Bilkis Bano Case Convicts and the Remission Laws- UPSC Current Affairs
Aug 23, 2022
In today's edition of our Current Affairs, we will talk about the Bilkis Bano Case Convicts and the Remission Laws. Read further to upgrade your UPSC CSE knowledge and also understand the topic’s relevance to the UPSC syllabus.
For Prelims: Remission Powers, Prison state subject
Every saint has the past, every sinner has a future. One the eve of Independence, many prisoners, including the convicts of heinous crimes such as murder and rape, were released as part of the special remission granted by the stated. Critically analyze such special remission drives.
Recently, a committee formed by the Gujarat government released all 11 convicts in the Bilkis Bano case, as the committee relied on its old remission policy of 1992 instead of the current policy of 2014.
About Remission and the Laws Governing it
The Prison Act of 1894 defines remission as the system of “rules for the time being in force regulating the award of marks to, and the consequent shortening of sentences of, prisoners in jail”.
Prison is a subject under the State List of the Seventh Schedule of the Constitution, and its management and administration fall under State governments.
The laws for remission are basically, the State’s efforts to reform criminal justice and protect human rights.
As per law, there are three kinds of remissions viz constitutional, statutory, and those earned in accordance with jail manuals.
Article 72 of the Constitution, empowers the President to grant remission, whereas Article 161 grants similar power to the Governor.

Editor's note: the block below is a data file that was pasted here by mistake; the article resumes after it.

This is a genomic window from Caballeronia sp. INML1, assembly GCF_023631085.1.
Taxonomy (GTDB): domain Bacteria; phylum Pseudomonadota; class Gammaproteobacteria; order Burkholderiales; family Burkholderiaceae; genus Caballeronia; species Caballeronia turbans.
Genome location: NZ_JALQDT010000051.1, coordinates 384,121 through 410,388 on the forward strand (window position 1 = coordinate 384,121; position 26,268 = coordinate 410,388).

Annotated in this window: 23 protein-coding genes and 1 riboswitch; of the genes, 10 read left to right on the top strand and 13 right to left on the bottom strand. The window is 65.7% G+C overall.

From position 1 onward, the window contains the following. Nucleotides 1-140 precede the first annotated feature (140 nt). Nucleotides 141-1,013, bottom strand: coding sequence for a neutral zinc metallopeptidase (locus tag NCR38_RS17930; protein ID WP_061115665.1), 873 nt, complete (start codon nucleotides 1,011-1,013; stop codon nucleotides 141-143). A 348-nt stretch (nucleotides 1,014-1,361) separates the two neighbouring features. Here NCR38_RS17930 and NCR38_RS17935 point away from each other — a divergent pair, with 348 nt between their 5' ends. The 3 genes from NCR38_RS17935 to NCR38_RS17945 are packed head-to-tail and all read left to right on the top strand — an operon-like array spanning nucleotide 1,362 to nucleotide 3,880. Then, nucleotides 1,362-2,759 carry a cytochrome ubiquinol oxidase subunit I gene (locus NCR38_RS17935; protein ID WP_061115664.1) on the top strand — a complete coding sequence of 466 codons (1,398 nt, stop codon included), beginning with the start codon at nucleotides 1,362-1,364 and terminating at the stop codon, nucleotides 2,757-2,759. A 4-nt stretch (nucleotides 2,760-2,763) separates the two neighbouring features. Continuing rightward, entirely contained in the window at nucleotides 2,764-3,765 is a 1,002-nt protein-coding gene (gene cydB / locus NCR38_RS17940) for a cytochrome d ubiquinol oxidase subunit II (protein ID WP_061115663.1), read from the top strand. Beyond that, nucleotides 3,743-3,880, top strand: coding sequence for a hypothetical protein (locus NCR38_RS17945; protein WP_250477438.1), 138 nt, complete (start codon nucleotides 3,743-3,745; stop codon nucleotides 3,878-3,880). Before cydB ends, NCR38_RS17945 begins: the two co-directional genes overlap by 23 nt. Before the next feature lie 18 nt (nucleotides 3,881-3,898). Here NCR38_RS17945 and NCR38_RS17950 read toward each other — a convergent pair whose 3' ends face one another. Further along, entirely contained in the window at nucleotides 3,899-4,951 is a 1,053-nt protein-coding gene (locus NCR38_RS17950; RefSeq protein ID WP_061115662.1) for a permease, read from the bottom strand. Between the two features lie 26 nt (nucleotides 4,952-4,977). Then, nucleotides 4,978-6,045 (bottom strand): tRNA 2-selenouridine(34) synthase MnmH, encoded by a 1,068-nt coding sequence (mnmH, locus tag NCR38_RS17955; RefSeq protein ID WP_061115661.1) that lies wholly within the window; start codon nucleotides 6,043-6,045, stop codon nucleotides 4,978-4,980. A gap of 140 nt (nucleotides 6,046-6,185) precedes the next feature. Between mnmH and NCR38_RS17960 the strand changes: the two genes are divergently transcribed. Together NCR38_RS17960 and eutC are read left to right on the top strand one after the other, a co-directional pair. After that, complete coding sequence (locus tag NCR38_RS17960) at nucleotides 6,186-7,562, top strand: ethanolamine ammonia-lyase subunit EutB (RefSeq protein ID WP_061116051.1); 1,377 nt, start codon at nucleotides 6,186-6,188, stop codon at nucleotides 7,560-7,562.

Section 432 of the Code of Criminal Procedure empowers the ‘appropriate government’ to suspend or remit the sentence of a prisoner.
Section 433Aof the Code of Criminal Procedure states that a prisoner, found guilty of an offense punishable with death and whose death sentences were commuted to life imprisonment under Section 433 shall not be released before 14 years.
Section 435of the Code of Criminal Procedure states that in cases investigated by the Delhi Special Police Establishment, or by any agency that has investigated an offense under a Central Act other than the CrPC, the States have to act in consultation with the Central government.
In D. Krishna Kumar vs State of Telangana, the HC ruled that, before deciding on the remission plea, the appropriate authority “may” also seek the opinion of the presiding judge of the court where the sentence was passed, as to whether the application should be granted or refused, together with his reasons for such opinion.
About the Bilkis Bano Case
During the post-Godhra communal riots in Gujarat, in 2002, 21 years and five months pregnant Bilkis Bano was brutally gang-raped during her attempt to flee along with her relatives.
The mob that attacked her killed her three-year-old daughter and 14 other members of her family.
The mob left her naked and unconscious as they thought that she was dead, however, Bilkis Bano survived to fight against the cruelty she faced.
Bilkis tried to get the local police to file her complaint, but they refused and when an FIR was finally filed, it allegedly omitted crucial details.
She then approached the National Human Rights Commission (NHRC) and moved to the Supreme Court.
All the accused were arrested when the SC ordered a CBI probe into the case, in December 2003.